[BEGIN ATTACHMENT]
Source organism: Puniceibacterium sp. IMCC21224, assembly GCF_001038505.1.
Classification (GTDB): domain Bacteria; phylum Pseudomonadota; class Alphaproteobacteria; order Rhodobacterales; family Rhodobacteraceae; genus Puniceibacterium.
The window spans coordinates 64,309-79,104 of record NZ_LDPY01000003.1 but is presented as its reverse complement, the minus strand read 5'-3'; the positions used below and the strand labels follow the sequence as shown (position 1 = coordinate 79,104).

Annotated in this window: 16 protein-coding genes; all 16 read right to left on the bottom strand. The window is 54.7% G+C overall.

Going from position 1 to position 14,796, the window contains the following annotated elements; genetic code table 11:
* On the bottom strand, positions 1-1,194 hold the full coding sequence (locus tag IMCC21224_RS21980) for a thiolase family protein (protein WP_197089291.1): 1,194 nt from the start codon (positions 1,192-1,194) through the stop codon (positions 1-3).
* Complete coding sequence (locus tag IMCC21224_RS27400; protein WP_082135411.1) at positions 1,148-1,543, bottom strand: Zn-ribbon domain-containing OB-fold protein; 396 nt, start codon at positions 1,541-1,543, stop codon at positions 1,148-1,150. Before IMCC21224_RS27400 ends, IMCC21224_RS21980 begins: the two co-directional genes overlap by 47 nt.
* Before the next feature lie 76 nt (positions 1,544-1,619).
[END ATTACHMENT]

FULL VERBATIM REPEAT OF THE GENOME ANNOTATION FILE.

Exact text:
Source organism: Puniceibacterium sp. IMCC21224, assembly GCF_001038505.1.
Classification (GTDB): domain Bacteria; phylum Pseudomonadota; class Alphaproteobacteria; order Rhodobacterales; family Rhodobacteraceae; genus Puniceibacterium.
The window spans coordinates 64,309-79,104 of record NZ_LDPY01000003.1 but is presented as its reverse complement, the minus strand read 5'-3'; the positions used below and the strand labels follow the sequence as shown (position 1 = coordinate 79,104).

Annotated in this window: 16 protein-coding genes; all 16 read right to left on the bottom strand. The window is 54.7% G+C overall.

Going from position 1 to position 14,796, the window contains the following annotated elements; genetic code table 11:
* On the bottom strand, positions 1-1,194 hold the full coding sequence (locus tag IMCC21224_RS21980) for a thiolase family protein (protein WP_197089291.1): 1,194 nt from the start codon (positions 1,192-1,194) through the stop codon (positions 1-3).
* Complete coding sequence (locus tag IMCC21224_RS27400; protein WP_082135411.1) at positions 1,148-1,543, bottom strand: Zn-ribbon domain-containing OB-fold protein; 396 nt, start codon at positions 1,541-1,543, stop codon at positions 1,148-1,150. Before IMCC21224_RS27400 ends, IMCC21224_RS21980 begins: the two co-directional genes overlap by 47 nt.
* Before the next feature lie 76 nt (positions 1,544-1,619).